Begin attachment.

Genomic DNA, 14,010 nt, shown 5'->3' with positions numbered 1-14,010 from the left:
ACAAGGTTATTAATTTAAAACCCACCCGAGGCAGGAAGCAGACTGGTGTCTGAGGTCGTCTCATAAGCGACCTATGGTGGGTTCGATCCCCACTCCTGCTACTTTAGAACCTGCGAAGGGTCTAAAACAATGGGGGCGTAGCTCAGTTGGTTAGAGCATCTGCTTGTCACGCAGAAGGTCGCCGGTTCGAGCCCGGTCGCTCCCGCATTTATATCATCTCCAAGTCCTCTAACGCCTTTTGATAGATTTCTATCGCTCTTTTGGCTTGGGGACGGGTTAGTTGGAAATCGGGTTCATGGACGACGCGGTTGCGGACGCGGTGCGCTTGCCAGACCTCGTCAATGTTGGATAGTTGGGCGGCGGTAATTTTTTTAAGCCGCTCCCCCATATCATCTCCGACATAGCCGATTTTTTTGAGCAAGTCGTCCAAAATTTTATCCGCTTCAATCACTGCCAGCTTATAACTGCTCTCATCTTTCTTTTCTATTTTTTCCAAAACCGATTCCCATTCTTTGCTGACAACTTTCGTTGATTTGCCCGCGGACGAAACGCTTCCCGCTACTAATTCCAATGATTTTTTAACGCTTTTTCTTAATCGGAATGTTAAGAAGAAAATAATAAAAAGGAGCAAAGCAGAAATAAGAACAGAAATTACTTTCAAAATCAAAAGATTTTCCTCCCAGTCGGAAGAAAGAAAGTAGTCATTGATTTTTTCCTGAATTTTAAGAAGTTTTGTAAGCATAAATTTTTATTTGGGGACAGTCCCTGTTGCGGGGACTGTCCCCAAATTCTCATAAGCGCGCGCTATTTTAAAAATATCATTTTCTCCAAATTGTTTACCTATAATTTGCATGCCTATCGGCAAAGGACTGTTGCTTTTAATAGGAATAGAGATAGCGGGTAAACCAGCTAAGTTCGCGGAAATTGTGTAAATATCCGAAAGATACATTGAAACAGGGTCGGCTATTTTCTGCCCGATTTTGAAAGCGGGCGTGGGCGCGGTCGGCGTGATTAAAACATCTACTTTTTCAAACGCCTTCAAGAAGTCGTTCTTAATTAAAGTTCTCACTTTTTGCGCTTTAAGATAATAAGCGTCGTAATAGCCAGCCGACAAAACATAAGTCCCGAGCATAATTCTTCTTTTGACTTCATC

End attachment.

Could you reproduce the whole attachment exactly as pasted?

Genomic DNA, 14,010 nt, shown 5'->3' with positions numbered 1-14,010 from the left:
ACAAGGTTATTAATTTAAAACCCACCCGAGGCAGGAAGCAGACTGGTGTCTGAGGTCGTCTCATAAGCGACCTATGGTGGGTTCGATCCCCACTCCTGCTACTTTAGAACCTGCGAAGGGTCTAAAACAATGGGGGCGTAGCTCAGTTGGTTAGAGCATCTGCTTGTCACGCAGAAGGTCGCCGGTTCGAGCCCGGTCGCTCCCGCATTTATATCATCTCCAAGTCCTCTAACGCCTTTTGATAGATTTCTATCGCTCTTTTGGCTTGGGGACGGGTTAGTTGGAAATCGGGTTCATGGACGACGCGGTTGCGGACGCGGTGCGCTTGCCAGACCTCGTCAATGTTGGATAGTTGGGCGGCGGTAATTTTTTTAAGCCGCTCCCCCATATCATCTCCGACATAGCCGATTTTTTTGAGCAAGTCGTCCAAAATTTTATCCGCTTCAATCACTGCCAGCTTATAACTGCTCTCATCTTTCTTTTCTATTTTTTCCAAAACCGATTCCCATTCTTTGCTGACAACTTTCGTTGATTTGCCCGCGGACGAAACGCTTCCCGCTACTAATTCCAATGATTTTTTAACGCTTTTTCTTAATCGGAATGTTAAGAAGAAAATAATAAAAAGGAGCAAAGCAGAAATAAGAACAGAAATTACTTTCAAAATCAAAAGATTTTCCTCCCAGTCGGAAGAAAGAAAGTAGTCATTGATTTTTTCCTGAATTTTAAGAAGTTTTGTAAGCATAAATTTTTATTTGGGGACAGTCCCTGTTGCGGGGACTGTCCCCAAATTCTCATAAGCGCGCGCTATTTTAAAAATATCATTTTCTCCAAATTGTTTACCTATAATTTGCATGCCTATCGGCAAAGGACTGTTGCTTTTAATAGGAATAGAGATAGCGGGTAAACCAGCTAAGTTCGCGGAAATTGTGTAAATATCCGAAAGATACATTGAAACAGGGTCGGCTATTTTCTGCCCGATTTTGAAAGCGGGCGTGGGCGCGGTCGGCGTGATTAAAACATCTACTTTTTCAAACGCCTTCAAGAAGTCGTTCTTAATTAAAGTTCTCACTTTTTGCGCTTTAAGATAATAAGCGTCGTAATAGCCAGCCGACAAAACATAAGTCCCGAGCATAATTCTTCTTTTGACTTCATC